Emily Kate Chapman Duffy was born in Philadelphia, PA, in 1957 and has lived in California since the age of five. Duffy is the creator of the Bra Ball, and also the director of the San Francisco Bay Area's ArtCar Fest.
Duncan first began incorporating his memories of WWII in his art in the early 1980s. His work has also given a powerful voice to his horror at the historical accounts of what African Slaves endured. Tom Duncan's art is characterized by a childlike–lens on both trauma and fun in it's many forms. His artwork is also full of tributes to the many fascinating and powerful women he has known throughout his life..
Axel Erlandson was born in 1884, the son of Swedish immigrants. A farmer by trade, he was inspired to begin sculpting trees after observing a natural graft between two sycamores. Axel began to shape trees, planting them in patterns, then pruning, grafting and bending them.
Finster's works deal with several large themes—history, biography, autobiography, divine power, worldly calamity, human sinfulness, spiritual salvation, steadfast faith, heavenly reward, and extraterrestrial life.
Vanessa creates "contemporary power figures," as she defines them, made of everyday objects transformed into an iconography of astonishing metaphors. Vanessa believes her power figures are "alive by sight, and the adventure that sight incites in every piece" has its own meaning.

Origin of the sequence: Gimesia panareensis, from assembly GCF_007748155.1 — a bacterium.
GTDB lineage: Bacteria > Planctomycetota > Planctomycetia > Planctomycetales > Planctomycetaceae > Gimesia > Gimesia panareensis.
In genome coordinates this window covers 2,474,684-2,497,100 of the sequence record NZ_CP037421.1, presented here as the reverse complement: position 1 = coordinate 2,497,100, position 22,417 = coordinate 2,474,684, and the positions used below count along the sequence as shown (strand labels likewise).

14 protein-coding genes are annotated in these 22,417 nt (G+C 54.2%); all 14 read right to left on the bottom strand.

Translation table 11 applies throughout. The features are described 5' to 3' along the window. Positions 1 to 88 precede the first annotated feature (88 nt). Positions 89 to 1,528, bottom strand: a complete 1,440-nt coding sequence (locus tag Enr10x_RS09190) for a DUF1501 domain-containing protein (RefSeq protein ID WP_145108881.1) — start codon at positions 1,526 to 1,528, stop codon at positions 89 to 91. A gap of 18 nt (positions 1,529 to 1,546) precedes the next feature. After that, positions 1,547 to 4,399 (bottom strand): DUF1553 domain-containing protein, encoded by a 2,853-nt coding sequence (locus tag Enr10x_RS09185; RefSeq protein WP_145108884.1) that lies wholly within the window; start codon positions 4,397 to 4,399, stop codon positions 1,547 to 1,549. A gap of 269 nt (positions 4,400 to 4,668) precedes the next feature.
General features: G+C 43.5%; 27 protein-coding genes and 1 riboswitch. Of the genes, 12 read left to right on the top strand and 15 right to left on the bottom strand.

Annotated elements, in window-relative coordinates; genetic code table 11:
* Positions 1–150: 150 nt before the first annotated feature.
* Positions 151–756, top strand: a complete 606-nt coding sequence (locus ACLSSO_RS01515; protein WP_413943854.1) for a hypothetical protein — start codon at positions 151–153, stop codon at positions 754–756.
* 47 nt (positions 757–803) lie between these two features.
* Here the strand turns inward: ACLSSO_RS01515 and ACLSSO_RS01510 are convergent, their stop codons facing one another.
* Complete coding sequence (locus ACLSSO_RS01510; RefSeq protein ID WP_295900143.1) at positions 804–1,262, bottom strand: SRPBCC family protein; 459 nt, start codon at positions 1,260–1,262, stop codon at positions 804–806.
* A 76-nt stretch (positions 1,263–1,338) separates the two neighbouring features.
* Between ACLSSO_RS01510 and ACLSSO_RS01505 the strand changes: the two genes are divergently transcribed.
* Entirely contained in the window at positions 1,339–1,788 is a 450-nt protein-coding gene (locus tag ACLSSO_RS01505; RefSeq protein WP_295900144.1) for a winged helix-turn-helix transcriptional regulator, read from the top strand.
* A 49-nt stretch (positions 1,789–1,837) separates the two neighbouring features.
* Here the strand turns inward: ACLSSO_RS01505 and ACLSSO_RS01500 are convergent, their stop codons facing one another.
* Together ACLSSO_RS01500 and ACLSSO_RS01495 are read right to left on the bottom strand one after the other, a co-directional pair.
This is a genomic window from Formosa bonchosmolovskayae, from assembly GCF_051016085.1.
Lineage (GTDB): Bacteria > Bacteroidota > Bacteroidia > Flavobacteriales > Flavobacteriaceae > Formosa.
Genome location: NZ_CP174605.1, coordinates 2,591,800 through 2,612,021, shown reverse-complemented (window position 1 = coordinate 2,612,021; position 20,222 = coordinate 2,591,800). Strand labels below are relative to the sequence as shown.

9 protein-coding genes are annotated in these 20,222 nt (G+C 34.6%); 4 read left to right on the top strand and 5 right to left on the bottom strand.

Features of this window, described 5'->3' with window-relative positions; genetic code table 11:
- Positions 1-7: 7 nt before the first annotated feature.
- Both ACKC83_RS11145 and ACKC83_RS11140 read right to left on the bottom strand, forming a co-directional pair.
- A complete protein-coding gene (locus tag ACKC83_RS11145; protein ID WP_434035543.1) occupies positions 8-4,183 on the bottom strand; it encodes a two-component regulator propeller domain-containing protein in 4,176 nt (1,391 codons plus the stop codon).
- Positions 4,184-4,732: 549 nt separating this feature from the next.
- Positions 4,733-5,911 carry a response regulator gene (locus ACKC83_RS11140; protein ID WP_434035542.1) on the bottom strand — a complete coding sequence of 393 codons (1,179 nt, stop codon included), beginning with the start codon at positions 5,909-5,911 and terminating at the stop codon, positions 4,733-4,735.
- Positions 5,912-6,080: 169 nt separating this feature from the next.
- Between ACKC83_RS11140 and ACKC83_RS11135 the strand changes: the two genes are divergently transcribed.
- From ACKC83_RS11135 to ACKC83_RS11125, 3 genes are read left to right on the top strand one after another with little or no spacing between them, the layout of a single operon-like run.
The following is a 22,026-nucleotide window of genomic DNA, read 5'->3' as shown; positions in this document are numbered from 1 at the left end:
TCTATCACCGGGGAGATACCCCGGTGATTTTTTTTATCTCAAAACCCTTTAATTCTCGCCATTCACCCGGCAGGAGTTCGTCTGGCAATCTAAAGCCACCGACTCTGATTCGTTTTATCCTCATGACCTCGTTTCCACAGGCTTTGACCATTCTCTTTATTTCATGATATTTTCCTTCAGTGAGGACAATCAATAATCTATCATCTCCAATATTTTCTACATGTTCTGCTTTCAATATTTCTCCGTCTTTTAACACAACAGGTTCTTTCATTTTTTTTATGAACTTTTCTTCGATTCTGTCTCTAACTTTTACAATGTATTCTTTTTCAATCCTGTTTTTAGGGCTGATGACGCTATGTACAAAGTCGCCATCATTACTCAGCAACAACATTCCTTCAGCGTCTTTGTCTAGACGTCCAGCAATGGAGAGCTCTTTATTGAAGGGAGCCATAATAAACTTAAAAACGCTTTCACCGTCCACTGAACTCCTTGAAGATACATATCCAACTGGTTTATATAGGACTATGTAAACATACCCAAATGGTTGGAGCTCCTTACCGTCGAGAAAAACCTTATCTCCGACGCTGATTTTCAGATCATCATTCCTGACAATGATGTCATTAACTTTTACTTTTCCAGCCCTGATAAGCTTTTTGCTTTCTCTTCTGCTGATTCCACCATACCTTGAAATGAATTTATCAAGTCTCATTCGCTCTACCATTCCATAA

Dalton Ghetti was born on February 28, 1961, in the busy city of São Paulo, Brazil. Most young students carried a small pocket knife to school to sharpen their pencils, but eight-year-old Dalton used his to cut intricate patterns into the pencil wood, as well as in soap and chalk.
Seth Goldstein says he has always liked making things—especially things that move in controlled ways. His first kinetic sculpture, "Why Knot?" is a machine that ties and unties a necktie and has been exhibited widely. Like "Cram Guy," Seth Goldstein's art is infused with his sense of play.
"These doodles are my only legacy . . . each face is mine at the moment of execution, a tentative installment of one interminable self-portrait." –Ted Gordon
Dr. Temple Grandin is an author, activist, and professor who has developed profound insights into the welfare and needs of animals through her own autistic condition. Born in Boston on August 29, 1947, Grandin was diagnosed with brain damage and autism at an early age, preventing her from communicating through words until she was three-years-old.